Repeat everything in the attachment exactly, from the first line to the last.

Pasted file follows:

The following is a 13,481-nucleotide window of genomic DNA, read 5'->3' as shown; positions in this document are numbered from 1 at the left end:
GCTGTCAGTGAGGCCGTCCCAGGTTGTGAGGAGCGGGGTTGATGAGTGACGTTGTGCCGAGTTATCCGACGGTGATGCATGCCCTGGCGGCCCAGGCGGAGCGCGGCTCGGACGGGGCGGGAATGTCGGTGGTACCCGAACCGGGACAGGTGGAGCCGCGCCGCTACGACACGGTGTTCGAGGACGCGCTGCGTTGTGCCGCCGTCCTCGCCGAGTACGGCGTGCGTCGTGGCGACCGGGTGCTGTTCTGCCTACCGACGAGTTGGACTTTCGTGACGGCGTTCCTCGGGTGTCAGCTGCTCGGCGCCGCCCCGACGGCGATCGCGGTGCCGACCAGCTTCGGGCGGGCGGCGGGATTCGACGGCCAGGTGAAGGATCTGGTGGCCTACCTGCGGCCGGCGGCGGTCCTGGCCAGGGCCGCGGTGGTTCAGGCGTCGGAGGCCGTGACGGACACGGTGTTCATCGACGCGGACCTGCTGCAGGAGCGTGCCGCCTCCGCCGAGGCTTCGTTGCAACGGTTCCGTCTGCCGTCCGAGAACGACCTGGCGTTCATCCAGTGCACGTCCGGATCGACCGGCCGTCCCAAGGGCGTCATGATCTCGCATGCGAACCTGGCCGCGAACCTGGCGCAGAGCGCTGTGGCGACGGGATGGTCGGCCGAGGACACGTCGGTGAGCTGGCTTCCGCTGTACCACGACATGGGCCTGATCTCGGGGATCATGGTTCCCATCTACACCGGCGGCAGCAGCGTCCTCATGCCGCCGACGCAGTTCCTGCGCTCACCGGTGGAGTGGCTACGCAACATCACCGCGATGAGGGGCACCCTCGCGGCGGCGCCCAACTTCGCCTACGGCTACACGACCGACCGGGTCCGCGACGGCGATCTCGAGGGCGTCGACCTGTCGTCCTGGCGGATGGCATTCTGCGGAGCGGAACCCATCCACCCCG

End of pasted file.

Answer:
The following is a 13,481-nucleotide window of genomic DNA, read 5'->3' as shown; positions in this document are numbered from 1 at the left end:
GCTGTCAGTGAGGCCGTCCCAGGTTGTGAGGAGCGGGGTTGATGAGTGACGTTGTGCCGAGTTATCCGACGGTGATGCATGCCCTGGCGGCCCAGGCGGAGCGCGGCTCGGACGGGGCGGGAATGTCGGTGGTACCCGAACCGGGACAGGTGGAGCCGCGCCGCTACGACACGGTGTTCGAGGACGCGCTGCGTTGTGCCGCCGTCCTCGCCGAGTACGGCGTGCGTCGTGGCGACCGGGTGCTGTTCTGCCTACCGACGAGTTGGACTTTCGTGACGGCGTTCCTCGGGTGTCAGCTGCTCGGCGCCGCCCCGACGGCGATCGCGGTGCCGACCAGCTTCGGGCGGGCGGCGGGATTCGACGGCCAGGTGAAGGATCTGGTGGCCTACCTGCGGCCGGCGGCGGTCCTGGCCAGGGCCGCGGTGGTTCAGGCGTCGGAGGCCGTGACGGACACGGTGTTCATCGACGCGGACCTGCTGCAGGAGCGTGCCGCCTCCGCCGAGGCTTCGTTGCAACGGTTCCGTCTGCCGTCCGAGAACGACCTGGCGTTCATCCAGTGCACGTCCGGATCGACCGGCCGTCCCAAGGGCGTCATGATCTCGCATGCGAACCTGGCCGCGAACCTGGCGCAGAGCGCTGTGGCGACGGGATGGTCGGCCGAGGACACGTCGGTGAGCTGGCTTCCGCTGTACCACGACATGGGCCTGATCTCGGGGATCATGGTTCCCATCTACACCGGCGGCAGCAGCGTCCTCATGCCGCCGACGCAGTTCCTGCGCTCACCGGTGGAGTGGCTACGCAACATCACCGCGATGAGGGGCACCCTCGCGGCGGCGCCCAACTTCGCCTACGGCTACACGACCGACCGGGTCCGCGACGGCGATCTCGAGGGCGTCGACCTGTCGTCCTGGCGGATGGCATTCTGCGGAGCGGAACCCATCCACCCCG